Thomas H. Zurbuchen, University of Michigan: “The decade we believe will be one of discovery and one of new and innovative approaches and tools –things that we will develop.”

The National Research Council has released its second decadal survey in solar and space physics, or heliophysics. The broad-based assessment identifies the highest scientific priorities of the U.S. solar and space physics research enterprise for the next ten years.

Daniel N. Baker, University of Colorado: “It’s truly national in scope, it’s really intended to talk about NASA, NSF, NOAA, DOD – all of the investments that are being made in solar and space physics in various ways.”

Requested by NASA and the National Science Foundation, this “decadal survey” follows the NRC’s previous survey in solar and space physics.

Acting Associate Administrator Robert Lightfoot and Langley Research Center Director Lesa Roe joined others at a Headquarters recognition ceremony for contributors to a new FlexBook developed by NASA and the non-profit education organization, CK-12. A Flexbook is an open source textbook that can be customized and evolve with the changing needs of a user – and help maximize STEM teaching and learning in grades K-12.

Robert Lightfoot, NASA Acting Associate Administrator: “As we challenge the boundaries of everything – all of the technologies that we need to do that, we’ve got to have the modeling and simulation to allow us to deal with those uncertainties in the environments we’re going to face, the temperatures, the pressures – all of the different things that our spacecraft are going to see. Hopefully this project will help lead to us having that workforce we’re going to need in the future.”

The new FlexBook, entitled Modeling and Simulation for High School Teachers: Principles, Problems, and Lesson Plans, is set for broad release this month.

HS3 – WFF (CP) Patrick Black Reporting
An upcoming mission to study the development of Atlantic hurricanes using unmanned aerial vehicles based at the Wallops Flight Facility was discussed during a public presentation at the facility’s Visitor Center. The Hurricane and Severe Storm Sentinel (HS3) is a five-year mission specifically targeted to investigate the processes that underlie hurricane formation and intensity change in the Atlantic Ocean basin.

Marilyn Vasques, HS3 project manager, Ames Research Center: “If we can understand more about the storms then we can predict that better. We can get people out of harm’s way, we can not evacuate people when they don’t need to evacuate, and we can save human lives by making sure that everyone’s informed and has the best information possible.”

HS3 will use two NASA Global Hawk unmanned aerial vehicles, one with an instrument suite geared toward measurement of the environment and the other with instruments suited to inner-core structure and processes. The aircraft are capable of flight altitudes greater than 55,000 feet and flight durations of up to 30 hours. More than 200 people will be involved in preparing and supporting the aircraft, flight planning and aircraft coordination and conducting the science data collection.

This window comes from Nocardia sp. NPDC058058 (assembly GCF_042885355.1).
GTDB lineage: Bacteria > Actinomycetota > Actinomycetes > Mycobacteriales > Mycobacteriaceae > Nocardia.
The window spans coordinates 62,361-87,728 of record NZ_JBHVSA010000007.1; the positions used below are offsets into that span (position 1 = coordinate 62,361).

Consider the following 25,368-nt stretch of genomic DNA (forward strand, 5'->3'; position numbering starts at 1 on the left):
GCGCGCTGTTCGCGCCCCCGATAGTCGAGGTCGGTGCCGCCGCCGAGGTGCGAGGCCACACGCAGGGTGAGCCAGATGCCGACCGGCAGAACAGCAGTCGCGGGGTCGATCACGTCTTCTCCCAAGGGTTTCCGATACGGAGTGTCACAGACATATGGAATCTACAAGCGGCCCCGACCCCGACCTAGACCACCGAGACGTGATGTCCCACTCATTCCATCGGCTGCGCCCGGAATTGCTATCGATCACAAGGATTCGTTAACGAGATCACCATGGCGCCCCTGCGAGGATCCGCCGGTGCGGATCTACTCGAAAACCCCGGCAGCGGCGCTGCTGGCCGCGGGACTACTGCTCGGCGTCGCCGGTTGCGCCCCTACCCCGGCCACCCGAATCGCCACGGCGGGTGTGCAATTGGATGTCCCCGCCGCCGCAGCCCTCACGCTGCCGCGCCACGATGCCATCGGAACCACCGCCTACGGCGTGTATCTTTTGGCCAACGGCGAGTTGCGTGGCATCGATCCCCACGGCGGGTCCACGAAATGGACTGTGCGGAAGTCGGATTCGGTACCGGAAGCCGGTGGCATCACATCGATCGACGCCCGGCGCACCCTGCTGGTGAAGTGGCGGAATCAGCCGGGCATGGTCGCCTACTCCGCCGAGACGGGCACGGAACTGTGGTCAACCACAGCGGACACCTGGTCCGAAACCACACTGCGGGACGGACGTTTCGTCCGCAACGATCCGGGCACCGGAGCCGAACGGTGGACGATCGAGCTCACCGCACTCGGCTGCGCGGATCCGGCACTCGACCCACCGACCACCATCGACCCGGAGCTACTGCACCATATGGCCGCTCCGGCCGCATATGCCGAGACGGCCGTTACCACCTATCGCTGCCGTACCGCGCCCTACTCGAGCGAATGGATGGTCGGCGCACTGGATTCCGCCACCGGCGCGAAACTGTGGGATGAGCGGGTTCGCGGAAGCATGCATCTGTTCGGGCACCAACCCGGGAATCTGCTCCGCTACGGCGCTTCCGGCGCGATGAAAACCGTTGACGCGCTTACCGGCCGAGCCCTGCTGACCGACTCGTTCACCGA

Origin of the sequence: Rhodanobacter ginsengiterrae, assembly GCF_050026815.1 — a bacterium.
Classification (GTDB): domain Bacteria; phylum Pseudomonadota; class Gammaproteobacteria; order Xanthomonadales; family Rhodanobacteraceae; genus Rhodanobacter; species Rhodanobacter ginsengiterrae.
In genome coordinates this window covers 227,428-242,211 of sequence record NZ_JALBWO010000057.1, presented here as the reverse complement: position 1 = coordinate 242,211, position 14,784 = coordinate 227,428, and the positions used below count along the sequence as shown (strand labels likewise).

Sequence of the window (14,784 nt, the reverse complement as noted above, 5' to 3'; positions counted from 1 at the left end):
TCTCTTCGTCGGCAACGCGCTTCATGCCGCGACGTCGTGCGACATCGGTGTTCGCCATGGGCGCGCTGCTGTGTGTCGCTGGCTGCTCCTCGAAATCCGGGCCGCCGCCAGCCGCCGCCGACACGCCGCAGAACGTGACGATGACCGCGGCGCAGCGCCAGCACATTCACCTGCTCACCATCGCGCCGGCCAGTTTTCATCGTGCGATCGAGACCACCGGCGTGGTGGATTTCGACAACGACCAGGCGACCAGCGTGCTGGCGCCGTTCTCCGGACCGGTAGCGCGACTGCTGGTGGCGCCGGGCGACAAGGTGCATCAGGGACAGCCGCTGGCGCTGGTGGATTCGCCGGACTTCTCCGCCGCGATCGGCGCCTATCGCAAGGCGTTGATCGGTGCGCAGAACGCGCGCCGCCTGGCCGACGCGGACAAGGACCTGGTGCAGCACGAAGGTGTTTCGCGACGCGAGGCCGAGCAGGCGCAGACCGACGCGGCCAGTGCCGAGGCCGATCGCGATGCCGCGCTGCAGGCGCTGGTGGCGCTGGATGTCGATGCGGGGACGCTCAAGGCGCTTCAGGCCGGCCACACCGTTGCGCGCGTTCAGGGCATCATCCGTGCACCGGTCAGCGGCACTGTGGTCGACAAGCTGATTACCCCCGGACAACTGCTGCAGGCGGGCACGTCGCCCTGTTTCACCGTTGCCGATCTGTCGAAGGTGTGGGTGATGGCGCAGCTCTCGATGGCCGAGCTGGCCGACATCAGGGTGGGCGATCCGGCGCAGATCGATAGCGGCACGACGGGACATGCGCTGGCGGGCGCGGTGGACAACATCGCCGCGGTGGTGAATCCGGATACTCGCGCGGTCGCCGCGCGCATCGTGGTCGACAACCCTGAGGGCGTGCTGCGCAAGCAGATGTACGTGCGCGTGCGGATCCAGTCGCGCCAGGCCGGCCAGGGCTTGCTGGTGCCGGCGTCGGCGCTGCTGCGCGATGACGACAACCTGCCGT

Marilyn Vasques, HS3 project manager, Ames Research Center: “It’s the volume of data that really makes it unique. And the scientists are all going to be working together and communicating and even showing real time data during the mission to help them understand what they’re seeing, and communicate while they’re doing their evaluation. All this stuff is going to be fed into models that can help us better predict storms.”

In addition to the 2012 mission, the project also will be conducted from Wallops in 2013 and 2014, providing sustained measurements over several years due to the limited sampling opportunities in any given hurricane season.

Smokey Bear visited the Johnson Space Center to celebrate both his 68th birthday and a Space Act agreement between NASA and the U.S. Forest Service. JSC Deputy Director Ellen Ochoa, astronaut Mike Fossum and others rolled out the red carpet for Smokey and members of both the U.S. and the Texas Forest Service – complete with a tour of Mission Control and birthday cake. Smokey also met Robonaut and its designers, and made a special stop at the JSC Child Care center to talk about fire prevention and to plant a tree to symbolize the partnership between NASA and the Forest Service.

NASA Anniversary: Launch of Voyager 2 – August 20, 1977
On August 20, the Voyager 2 spacecraft chalks up another year of exploration. Thirty-five years ago on that date Voyager 2 launched from Cape Canaveral to explore Jupiter and Saturn. After a string of discoveries at those planets the mission of Voyager 2 and its twin Voyager 1, launched less than a month later, was extended to the outer planets of Uranus and Neptune. The duo’s current campaign, the Voyager Interstellar Mission – is helping NASA reach beyond the outer planets to the “Heliosheath”, the outermost layer of the heliosphere where the solar wind is slowed by the pressure of interstellar gas. This extended mission continues to characterize the outer solar system environment and search for the heliopause boundary, the outer limits of the Sun's magnetic field and outward flow of the solar wind.

NASA Anniversary: The “Ride Report” released – August 17, 1987
Twenty-five years ago, in 1987 the late Sally Ride, America’s first woman in space headed a group at NASA Headquarters that completed an assessment of NASA's options beyond the space station. On August 17 of that year NASA released that group’s report, "Leadership and America's Future in Space” which came to be known as the “Ride Report”. The document recommended major programs to study earth sciences with powerful orbiting sensors and exploration of the solar system with new generations of robotic probes.

And that’s This Week @NASA.